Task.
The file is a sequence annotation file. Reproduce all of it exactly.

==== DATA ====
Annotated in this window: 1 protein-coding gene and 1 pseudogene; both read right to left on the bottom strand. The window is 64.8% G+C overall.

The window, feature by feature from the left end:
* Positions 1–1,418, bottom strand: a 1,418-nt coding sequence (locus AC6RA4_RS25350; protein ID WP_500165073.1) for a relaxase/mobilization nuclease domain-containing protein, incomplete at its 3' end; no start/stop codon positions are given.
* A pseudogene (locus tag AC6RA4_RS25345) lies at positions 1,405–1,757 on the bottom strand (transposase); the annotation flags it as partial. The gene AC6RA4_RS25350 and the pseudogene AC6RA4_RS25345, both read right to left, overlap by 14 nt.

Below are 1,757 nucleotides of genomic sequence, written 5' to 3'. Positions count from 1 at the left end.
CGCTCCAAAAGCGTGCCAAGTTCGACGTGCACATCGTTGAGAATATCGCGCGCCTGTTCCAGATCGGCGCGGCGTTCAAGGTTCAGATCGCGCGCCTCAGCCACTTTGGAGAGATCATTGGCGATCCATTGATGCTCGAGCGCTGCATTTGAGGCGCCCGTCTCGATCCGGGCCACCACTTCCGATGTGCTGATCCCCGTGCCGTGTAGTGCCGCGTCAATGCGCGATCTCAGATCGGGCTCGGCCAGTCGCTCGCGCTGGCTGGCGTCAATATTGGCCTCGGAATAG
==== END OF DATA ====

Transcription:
Annotated in this window: 1 protein-coding gene and 1 pseudogene; both read right to left on the bottom strand. The window is 64.8% G+C overall.

The window, feature by feature from the left end:
* Positions 1–1,418, bottom strand: a 1,418-nt coding sequence (locus AC6RA4_RS25350; protein ID WP_500165073.1) for a relaxase/mobilization nuclease domain-containing protein, incomplete at its 3' end; no start/stop codon positions are given.
* A pseudogene (locus tag AC6RA4_RS25345) lies at positions 1,405–1,757 on the bottom strand (transposase); the annotation flags it as partial. The gene AC6RA4_RS25350 and the pseudogene AC6RA4_RS25345, both read right to left, overlap by 14 nt.

Below are 1,757 nucleotides of genomic sequence, written 5' to 3'. Positions count from 1 at the left end.
CGCTCCAAAAGCGTGCCAAGTTCGACGTGCACATCGTTGAGAATATCGCGCGCCTGTTCCAGATCGGCGCGGCGTTCAAGGTTCAGATCGCGCGCCTCAGCCACTTTGGAGAGATCATTGGCGATCCATTGATGCTCGAGCGCTGCATTTGAGGCGCCCGTCTCGATCCGGGCCACCACTTCCGATGTGCTGATCCCCGTGCCGTGTAGTGCCGCGTCAATGCGCGATCTCAGATCGGGCTCGGCCAGTCGCTCGCGCTGGCTGGCGTCAATATTGGCCTCGGAATAG